Quantum Simulations by NMR : Applications to Small Spin Chains and Ising Spin Systems
Rao, K Rama Koteswara
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Quantum simulations, where controllable quantum systems are used to simulate other quantum systems, originally proposed by Richard Feynman, are one of the most remarkable applications of quantum information science. Compared to computation, quantum simulations require much less number of qubits for the m to be practical. In the work described in this thesis, we have performed a few quantum simulations of small quantum systems using Nuclear Magnetic Resonance(NMR) techniques. These simulations have been used to experimentally demonstrate the underlying interesting quantum protocols. All the experiments presented have been carried out using liquid-state or liquid crystal NMR. Numerical pulse optimization techniques have been utilized in some of the experiments, to achieve better control over the spin systems. The first chapter contains “Introduction” to quantum information processing, NMR, and numerical pulse optimization techniques. In chapter 2, we describe quantum simulation of a 3-spin Heisenberg-XY spin chain having only nearest neighbour interactions. Recently, spin chains having pre-engineered short-range interactions have been proposed to efficiently transfer quantum information between different parts of a quantum information processor. Other important proposals involving these spin chains include generating entangled states and universal quantum computation. However, such engineered interactions do not occur naturally in any system. In such a scenario, the experimental viability of these proposals can be tested by simulating the spin chains in other controllable quantum systems. In this work, we ﬁrst theoretically study the time evolution of bipartite and tripartite entanglement measures for a 3-spin open ended XY spin chain. Then, by simulating the XY interactions in a 3-spin nuclear spin system, we experimentally generate, (i)a bipartite maximally(pseudo-)entangled state(Bell state) between end qubits, and(ii) multipartite(pseudo-)entangled states(Wand GHZ states),starting from separable pseudo-pure states. Bell state has been generated by using only the natural unitary evolution of the XY spin chain. W-state and GHZ-state have been generated by applying a single-qubit rotation to the second qubit, and a global rotation of all the three qubits respectively after the unitary evolution of the spin chain. In chapter 3, we simulate a 3-spin quantum transverse Ising spin system in a triangular configuration, and show that multipartite quantum correlations can be used to distinguish between the frustrated and non-frustrated regimes in the ground state of this spin system. The ground state of the spin system has been prepared by using adiabatic state preparation method. Gradient ascent pulse engineering technique has been utilized to efficiently realize the adiabatic evolution of the spin system. To analyse the experimental ground state of the system, we employ two different multipartite quantum correlation measures, generated from monogamy studies of bipartite quantum correlations. Chapter 4 contains a digital quantum simulation of the mirror inversion propagator corresponding to the time evolution of an XY spin chain. This simulation has been used to experimentally demonstrate the mirror inversion of quantum states, proposed by Albanese et al.[Phys.Rev.Lett.93,230502(2004)], by which entangled states can be transferred from one end of the chain to the other end. The experiments have been performed in a 5-qubit dipolar coupled nuclear spin system. For simulation, we make use of the recently proposed unitary operator decomposition algorithm along with the numerical pulse optimization techniques, which assisted in achieving high experimental fidelities. Chapter 5 contains a digital quantum simulation of the unitary propagator of a transverse Ising spin chain, which has been used to experimentally demonstrate the perfect state transfer protocol of Di Franco et al. [Phys.Rev.Lett.101,230502(2008)]. The importance of this protocol arises due to the fact that it achieves perfect state transfer from one end of the chain to the other end without the necessity of initializing the intermediate spins of the chain, whereas most of the previously proposed protocols require initialization. The experiments have been performed in a 3-spin nuclear spin system. The simulation has also been used to demonstrate the generation of a GHZ state.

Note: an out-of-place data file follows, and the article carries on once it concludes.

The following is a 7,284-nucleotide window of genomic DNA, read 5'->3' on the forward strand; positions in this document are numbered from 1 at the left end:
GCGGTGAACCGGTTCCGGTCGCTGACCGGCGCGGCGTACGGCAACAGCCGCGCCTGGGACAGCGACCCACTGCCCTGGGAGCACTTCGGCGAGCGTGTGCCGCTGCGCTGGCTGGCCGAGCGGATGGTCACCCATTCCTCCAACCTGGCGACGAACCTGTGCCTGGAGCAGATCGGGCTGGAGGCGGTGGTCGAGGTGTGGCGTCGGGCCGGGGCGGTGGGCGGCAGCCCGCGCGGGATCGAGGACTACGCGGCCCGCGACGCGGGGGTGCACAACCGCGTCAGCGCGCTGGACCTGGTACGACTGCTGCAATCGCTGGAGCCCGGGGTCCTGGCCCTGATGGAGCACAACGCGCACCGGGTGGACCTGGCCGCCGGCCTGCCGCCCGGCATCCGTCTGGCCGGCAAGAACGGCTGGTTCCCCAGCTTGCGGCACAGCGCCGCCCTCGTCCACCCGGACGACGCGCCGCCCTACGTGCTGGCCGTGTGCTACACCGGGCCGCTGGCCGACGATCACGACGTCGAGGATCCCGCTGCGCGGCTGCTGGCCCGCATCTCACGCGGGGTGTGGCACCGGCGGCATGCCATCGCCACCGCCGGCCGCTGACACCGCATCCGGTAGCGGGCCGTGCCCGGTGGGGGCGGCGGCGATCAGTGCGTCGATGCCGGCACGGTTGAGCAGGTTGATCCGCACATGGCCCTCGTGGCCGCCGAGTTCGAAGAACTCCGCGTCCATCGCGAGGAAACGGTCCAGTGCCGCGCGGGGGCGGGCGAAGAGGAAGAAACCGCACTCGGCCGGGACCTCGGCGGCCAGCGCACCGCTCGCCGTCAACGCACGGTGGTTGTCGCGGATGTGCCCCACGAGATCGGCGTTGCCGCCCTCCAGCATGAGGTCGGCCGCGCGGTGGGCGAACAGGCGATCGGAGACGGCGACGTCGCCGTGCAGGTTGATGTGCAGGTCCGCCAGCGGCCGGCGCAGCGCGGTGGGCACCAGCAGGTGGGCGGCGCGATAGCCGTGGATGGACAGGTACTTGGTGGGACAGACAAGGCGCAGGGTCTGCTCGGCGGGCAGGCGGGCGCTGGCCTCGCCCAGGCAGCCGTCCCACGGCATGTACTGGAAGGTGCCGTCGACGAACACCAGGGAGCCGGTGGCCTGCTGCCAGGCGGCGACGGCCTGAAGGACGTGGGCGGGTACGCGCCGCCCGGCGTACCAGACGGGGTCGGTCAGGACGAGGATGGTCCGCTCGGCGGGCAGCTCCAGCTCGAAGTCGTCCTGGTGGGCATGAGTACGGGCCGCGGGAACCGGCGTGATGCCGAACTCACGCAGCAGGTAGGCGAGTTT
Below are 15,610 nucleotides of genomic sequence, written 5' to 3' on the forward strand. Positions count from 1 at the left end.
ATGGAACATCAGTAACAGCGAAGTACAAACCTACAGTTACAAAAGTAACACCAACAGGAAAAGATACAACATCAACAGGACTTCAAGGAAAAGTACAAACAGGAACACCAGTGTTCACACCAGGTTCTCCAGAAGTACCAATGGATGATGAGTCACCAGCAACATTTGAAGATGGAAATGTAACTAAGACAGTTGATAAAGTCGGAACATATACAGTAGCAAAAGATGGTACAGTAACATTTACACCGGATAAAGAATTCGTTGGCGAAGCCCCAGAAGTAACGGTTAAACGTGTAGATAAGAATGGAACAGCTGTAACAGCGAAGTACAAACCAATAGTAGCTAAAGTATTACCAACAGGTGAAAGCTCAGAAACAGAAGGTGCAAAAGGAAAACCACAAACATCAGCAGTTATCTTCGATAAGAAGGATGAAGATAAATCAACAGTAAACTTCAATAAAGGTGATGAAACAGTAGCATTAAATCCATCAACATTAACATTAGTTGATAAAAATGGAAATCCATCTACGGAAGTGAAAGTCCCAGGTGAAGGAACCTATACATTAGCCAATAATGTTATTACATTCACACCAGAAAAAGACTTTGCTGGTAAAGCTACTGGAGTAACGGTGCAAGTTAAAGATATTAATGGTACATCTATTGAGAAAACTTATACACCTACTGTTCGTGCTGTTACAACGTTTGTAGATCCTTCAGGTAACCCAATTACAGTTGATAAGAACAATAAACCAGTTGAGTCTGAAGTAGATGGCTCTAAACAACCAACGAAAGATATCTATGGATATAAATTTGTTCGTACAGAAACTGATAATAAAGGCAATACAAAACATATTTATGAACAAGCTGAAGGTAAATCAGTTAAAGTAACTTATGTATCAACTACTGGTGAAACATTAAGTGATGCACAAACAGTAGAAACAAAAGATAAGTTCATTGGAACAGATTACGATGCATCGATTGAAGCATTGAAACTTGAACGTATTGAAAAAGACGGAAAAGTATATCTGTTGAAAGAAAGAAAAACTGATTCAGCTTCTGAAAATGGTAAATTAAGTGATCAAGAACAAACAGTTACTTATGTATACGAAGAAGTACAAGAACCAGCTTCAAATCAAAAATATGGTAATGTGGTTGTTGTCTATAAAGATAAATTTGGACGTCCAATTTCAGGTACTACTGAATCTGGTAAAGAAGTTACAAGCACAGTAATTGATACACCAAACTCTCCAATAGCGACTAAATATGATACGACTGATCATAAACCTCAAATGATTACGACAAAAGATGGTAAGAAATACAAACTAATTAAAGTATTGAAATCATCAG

- Physics (PHY) 
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